JOYCE MCMILLAN on MISH GORECKI GOES MISSING at the Tron Theatre, Glasgow, for The Scotsman 19..4.10
3 stars ***
THERE ARE A HUNDRED AND ONE THINGS wrong with the Tron’s new children’s show, designed for audiences aged eight and over. In just 45 minutes, it sets out to tell the complicated tale of little Miish Gorecki, a talented dancer who wins a wonderful opportunity to go on a school trip to the Bolshoi Ballet in Russia. Her problem is that her family is so dysfunctional – mother in a nervous breakdown, older sister suicidal, baby brother largely neglected, and father never at home following the collapse of his business – that she can’t even find anyone to sign the consent form for the trip, never mind help her with the list of special shoes and clothes she needs. Throw in a few other strands of narrative – an eccentric school dance teacher, two playground bullies from Primary Seven – and you begin to catch the outlines of a story that would be tough to tell with only three actors, even if writer Skye Loneragan and director Leann O’Kasi were the most lucid storytellers around.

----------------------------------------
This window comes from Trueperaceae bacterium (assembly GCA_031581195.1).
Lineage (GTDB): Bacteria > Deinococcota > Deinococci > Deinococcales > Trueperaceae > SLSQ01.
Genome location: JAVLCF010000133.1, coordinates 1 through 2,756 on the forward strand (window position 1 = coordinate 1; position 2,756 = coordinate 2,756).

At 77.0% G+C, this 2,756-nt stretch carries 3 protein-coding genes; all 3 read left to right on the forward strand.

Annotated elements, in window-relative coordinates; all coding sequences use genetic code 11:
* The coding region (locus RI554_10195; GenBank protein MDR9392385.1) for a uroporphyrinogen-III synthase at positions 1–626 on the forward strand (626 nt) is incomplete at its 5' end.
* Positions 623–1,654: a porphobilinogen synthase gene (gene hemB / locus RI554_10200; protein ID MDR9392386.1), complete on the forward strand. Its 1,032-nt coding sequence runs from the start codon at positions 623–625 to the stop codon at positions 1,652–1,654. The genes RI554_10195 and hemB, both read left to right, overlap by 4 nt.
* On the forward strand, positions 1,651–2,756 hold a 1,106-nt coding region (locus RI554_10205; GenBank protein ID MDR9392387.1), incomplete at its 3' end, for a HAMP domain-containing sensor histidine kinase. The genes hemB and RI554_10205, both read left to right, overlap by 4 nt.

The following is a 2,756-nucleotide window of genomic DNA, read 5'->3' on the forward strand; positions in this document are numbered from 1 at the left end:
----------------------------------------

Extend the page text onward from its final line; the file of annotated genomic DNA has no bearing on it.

To say that they’re not is an understatement; instead, the show adopts an over-clever, show-then-explain structure that simultaneously obscures the impact of many of its theatrical gestures, and makes our understanding of the story over-dependent on complex verbal explanations after the fact. So why is Mish Gorecki still worth seeing? First, because the show has a solid-gold cast in Robbie Jack, Angela Darcy and Kirstin McLean, with McLean giving a tremendous performance as little Mish. And secondly, because the story itself is so well worth telling, and full of promise. Child neglect takes many forms, after all; and it’s salutary to be reminded that some of them are both subtle and cruel, as parents crack under the strain of trying to raise a family in an unforgiving world.